yes. So it was actually my first vacation Since 2018 so it was well overdue, not even just since covid, but yeah, so it's well overdue, and I was very burnt out from just being a virtual therapist during covid. I was exhausted, but I'm on this trip. And it was one of those quick weekend trips where you get there on Friday and then you leave on Sunday, kind of deal. And I just remember having this moment on Saturday morning where me and my partner at the time had gone together, and we had booked a canoeing excursion that morning, and we are in the water, and we are paddling as fast as we can, because we have this time crunch of we wanted to go canoeing, and we wanted to do this hike, and we wanted to go on that hike, and we want to go here for dinner, and we're trying to cram all of these things until the 36 hours that we were going to be there. And I just had this moment of being on the river where it was soul crushing to just waited so long for a vacation, and then to just rush through it, to get back to a job that was burning me out again, and it just felt so unfair. So we were driving home from that trip, and it was on that car ride home where I said, I wish I could live like I was on vacation every day. That was my thought at the time, but that was the moment where I realized, okay, I don't have a house. I don't have children. My work is virtual, and it's funny because I used to say, like, back when I was younger, that if I was rich, I wouldn't even own a house. I would just travel from place to place. Like, I didn't even know the word Nomad existed, but I would just to people like, this is my ideal life. But I share that because it really was on this level of, like, fortune and fame, like, yeah, wildest fantasy, like hitting the lottery. That's nice to fantasize about, but that's that's never going to happen for me. And so it was in this moment where I had this realization, holy cow, maybe I could actually make this happen. And that was another, like, very liberating moment, because I'm the kind of person that once I decide to do something like it's fun, then it's just a matter of, okay, you work backwards, and what do I have to do today to get me closer to that goal? After that, things happened fairly quickly, because I had made that decision. There was, like, a clear before and after. I had decided to start traveling full time, and I didn't know how, when what things were going to look like. I just knew I was going to do it. So about a month after I got home from that Ohio trip, I put in my three month notice at that job that I had been working at. My last day of work was in November of 2021 and I left my home state of Michigan about a month later, just a few days after Christmas, I packed everything that I could fit into my Corolla. If it didn't fit, I didn't take it. My dogs were included in that car, so I did not have a lot, but I took my dogs and I got a roommate in Denver, and I stayed in Colorado for about four months. That was my first place that I went and I moved on from there, even when I took the leap and I quit my job and I had left, I didn't have my practice established yet. I didn't do that a couple months later. Looking back on it, I don't necessarily recommend that for everybody, but you appreciate the bravery in myself that it took for me that change, because I figured it out as I went. And if I had waited until I felt like I had everything figured out, I probably would have never done it.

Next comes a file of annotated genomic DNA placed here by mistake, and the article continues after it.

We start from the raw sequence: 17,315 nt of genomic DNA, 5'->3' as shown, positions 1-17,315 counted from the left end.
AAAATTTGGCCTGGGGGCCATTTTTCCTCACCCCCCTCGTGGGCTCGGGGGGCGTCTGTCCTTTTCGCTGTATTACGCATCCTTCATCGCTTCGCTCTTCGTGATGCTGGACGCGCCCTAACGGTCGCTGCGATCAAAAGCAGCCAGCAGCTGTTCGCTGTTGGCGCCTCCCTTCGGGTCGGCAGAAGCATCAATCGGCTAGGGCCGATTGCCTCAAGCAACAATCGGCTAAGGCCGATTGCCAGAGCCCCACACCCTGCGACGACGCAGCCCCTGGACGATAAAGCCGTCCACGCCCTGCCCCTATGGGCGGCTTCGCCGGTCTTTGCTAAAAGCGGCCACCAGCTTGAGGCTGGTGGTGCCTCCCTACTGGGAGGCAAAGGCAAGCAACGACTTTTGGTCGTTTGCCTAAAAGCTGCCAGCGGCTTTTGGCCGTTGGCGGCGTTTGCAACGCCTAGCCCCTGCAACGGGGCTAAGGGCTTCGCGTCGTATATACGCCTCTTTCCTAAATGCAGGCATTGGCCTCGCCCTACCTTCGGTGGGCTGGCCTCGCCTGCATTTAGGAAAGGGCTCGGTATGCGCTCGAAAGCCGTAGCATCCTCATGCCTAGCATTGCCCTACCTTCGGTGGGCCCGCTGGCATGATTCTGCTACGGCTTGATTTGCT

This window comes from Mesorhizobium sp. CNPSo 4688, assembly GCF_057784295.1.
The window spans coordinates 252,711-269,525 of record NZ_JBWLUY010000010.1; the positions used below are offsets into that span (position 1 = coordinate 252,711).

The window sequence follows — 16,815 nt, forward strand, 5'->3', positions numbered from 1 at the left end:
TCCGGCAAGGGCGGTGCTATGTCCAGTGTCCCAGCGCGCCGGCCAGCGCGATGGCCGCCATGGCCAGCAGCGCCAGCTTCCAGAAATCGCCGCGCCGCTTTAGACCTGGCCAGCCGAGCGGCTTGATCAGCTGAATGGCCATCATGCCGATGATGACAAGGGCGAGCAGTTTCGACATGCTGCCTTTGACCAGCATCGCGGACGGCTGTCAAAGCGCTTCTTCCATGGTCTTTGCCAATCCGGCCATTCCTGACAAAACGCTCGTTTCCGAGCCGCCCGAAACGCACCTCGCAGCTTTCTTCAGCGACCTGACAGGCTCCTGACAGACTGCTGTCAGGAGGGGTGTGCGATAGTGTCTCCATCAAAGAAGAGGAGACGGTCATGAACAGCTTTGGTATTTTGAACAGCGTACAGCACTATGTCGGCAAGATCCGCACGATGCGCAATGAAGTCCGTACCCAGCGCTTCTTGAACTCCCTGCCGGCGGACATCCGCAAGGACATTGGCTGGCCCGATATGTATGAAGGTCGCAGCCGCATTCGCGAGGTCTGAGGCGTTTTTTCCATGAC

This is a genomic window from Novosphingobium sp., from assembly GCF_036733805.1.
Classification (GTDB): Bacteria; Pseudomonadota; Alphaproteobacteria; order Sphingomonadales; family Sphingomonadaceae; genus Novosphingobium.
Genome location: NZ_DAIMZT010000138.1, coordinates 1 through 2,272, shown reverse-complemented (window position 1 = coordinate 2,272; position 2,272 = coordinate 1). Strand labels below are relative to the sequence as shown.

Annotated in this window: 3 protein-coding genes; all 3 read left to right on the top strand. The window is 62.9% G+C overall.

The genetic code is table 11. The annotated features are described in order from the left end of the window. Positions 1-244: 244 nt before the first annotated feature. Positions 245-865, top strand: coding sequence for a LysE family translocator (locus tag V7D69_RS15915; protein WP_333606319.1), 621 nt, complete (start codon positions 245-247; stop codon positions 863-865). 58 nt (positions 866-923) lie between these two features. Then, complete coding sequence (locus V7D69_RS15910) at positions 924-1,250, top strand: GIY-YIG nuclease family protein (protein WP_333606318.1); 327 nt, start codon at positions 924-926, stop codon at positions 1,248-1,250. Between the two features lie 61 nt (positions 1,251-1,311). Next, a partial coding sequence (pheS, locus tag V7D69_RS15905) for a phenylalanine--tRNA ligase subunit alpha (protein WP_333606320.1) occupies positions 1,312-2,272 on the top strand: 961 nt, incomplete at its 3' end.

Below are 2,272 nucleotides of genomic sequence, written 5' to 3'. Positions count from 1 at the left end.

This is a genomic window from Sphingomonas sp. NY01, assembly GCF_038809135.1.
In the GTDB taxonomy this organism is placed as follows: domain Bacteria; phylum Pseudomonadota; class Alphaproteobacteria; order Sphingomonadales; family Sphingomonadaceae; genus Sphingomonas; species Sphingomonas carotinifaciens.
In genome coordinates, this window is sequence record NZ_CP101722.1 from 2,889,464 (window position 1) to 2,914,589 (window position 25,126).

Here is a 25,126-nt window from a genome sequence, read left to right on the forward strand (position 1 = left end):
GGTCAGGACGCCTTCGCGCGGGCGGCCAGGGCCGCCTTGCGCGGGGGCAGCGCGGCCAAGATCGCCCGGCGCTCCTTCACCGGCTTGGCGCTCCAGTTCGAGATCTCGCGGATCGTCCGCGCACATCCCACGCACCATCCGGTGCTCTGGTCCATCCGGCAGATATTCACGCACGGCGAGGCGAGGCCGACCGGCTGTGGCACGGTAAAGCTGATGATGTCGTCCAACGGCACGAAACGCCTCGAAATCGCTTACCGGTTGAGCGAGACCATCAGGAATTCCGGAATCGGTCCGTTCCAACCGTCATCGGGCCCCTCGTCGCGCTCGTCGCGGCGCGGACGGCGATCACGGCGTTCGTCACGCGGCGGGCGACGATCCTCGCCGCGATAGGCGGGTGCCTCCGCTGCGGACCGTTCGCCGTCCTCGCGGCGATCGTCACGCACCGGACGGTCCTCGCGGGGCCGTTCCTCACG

Totally relate to that, yeah, because it's too hard to plan for the logistics, and it's more like you have to live one day at a time. I know that's a cliche, but really, you can plan a trip, but things are going to happen every time something's going to get canceled, or the weather or whatever family member you have to come back for something. There's something that's always going to come up. So I just love that spirit. Just do it. Just take off. Did you put anything in storage? Or you were just like, No, I'm just taking this car and the dogs and I'm done. Sure. Yeah,